Vor wenigen Wochen wurde von der International Budget Partnership (IBP) der zweijährliche Open Budget Survey 2015 für Deutschland veröffentlicht. U.a. Netzpolitik.org, Moderne Verwaltung und die Open Knowledge Foundation haben berichtet. Auch wenn Deutschland für seinen Bundeshaushalt wie in den Vorjahren befriedigende Werte erhält, gibt es doch seit Jahren kaum Veränderungen und weiterhin Potenzial nach oben, um zur Spitzengruppe um Länder wie Neuseeland, Schweden und Südafrika aufzuschließen.
Während grundlegende Haushaltsinformationen verfügbar sind, sehen die Experten von der IBP Möglichkeiten zur Verbesserung v.a. in drei Bereichen: Transparenz, Kontrolle und Partizipation. Ein Bericht auf Englisch über die Situation ist Deutschland ist hier verfügbar. Continue reading
Over the last year I have been working on one of the most interesting global transparency projects – the Open Budget Index. A few weeks back the final results have finally been published after our lengthy review process. Unfortunately, these results shed a disappointing light on government approaches around the globe: 74 of our 94 countries surveyed fail to meet basic transparency standards! This means that normal citizens cannot obtain even the most basic information on their national budgets. Find more information on the findings on the project website.
With the index we look at 123 indicators in public budgets and primarily check the availability of key budget documents like the executive’s annual budget proposal as well as the quality of the data they include. Other questions are concerned with access to documents, the openness and involvement of legislatures or the quality of other budget institutions like auditors. 91 of these indicators make it into the final score. You can find the ranking of all 94 countries here.
Three findings are particularly interesting I think: Firstly, the state of budget transparency does not rely on a country’s state of economic development. South Africa as the overall top scorer illustrates this best. Secondly, the ‘resource curse’ is a phenomenon we tend to support with our findings. Countries highly dependent on hydrocarbons also have lower scores in our index. Thirdly, with data over three periods now (2006, 2008, 2010 – and 2012 beginning to be in the making) we can observe that budget transparency is not a static process and that in particularly countries with poor or mediocre performances do start to move. Countries like Liberia or Mongolia have shown a positive and strong upward trend thanks to clear political leadership. Others like Fiji, following a coup, show a downward trend. This, if nothing else, shows very clearly, how budget transparency is a political process and many governments around the world can and need to do much more to empower their citizens when it comes to the most important policy document of any country – its budget.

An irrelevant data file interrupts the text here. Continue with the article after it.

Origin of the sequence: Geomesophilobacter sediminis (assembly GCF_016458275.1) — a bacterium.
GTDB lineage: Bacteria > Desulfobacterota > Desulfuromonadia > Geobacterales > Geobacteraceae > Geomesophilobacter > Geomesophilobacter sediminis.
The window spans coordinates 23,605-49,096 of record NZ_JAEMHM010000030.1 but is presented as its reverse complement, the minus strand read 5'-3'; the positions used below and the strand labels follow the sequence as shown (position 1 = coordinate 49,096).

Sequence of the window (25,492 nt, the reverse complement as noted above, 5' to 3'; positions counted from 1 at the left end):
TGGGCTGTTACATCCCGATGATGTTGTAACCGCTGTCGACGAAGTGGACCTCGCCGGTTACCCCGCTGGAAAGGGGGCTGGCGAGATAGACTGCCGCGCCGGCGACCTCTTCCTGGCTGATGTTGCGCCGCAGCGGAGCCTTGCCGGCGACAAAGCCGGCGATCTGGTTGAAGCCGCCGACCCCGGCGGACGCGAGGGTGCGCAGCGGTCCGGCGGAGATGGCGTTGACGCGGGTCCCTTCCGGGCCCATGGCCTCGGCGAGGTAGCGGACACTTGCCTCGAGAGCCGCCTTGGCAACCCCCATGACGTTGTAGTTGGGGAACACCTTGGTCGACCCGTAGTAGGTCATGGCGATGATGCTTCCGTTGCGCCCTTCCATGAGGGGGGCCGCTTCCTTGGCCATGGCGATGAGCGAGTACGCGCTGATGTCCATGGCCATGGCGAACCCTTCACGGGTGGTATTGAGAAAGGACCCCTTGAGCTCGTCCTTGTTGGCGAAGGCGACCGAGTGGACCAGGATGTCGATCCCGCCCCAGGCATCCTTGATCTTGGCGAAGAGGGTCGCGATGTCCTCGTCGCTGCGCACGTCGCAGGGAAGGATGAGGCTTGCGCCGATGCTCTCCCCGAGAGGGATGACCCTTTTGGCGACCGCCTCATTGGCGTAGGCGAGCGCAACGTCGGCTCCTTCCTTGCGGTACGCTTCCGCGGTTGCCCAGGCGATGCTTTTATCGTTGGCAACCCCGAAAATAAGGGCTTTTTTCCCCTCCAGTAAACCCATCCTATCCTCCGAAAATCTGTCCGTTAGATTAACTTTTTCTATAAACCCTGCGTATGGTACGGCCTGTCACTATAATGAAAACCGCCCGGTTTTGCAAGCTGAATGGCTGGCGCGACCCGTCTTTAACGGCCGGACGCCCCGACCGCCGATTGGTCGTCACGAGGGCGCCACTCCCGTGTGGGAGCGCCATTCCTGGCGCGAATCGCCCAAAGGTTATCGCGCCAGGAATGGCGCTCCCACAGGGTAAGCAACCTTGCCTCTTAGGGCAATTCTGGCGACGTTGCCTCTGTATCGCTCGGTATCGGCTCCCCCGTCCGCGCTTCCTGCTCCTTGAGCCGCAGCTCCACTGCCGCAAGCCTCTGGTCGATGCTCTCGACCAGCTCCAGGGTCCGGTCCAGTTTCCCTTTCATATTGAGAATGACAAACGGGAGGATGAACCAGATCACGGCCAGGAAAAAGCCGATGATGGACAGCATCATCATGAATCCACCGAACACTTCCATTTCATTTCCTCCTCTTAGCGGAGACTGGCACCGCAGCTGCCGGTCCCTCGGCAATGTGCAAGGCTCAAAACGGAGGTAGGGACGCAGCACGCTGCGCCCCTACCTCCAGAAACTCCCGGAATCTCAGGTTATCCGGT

Rich data sets with answers to all questions are available for further research. You can obtain them either from the website or through me or the facilitators at IBP in Washington DC. We are grateful for any hints on anyone who researches or works on budget transparency. Do get in touch!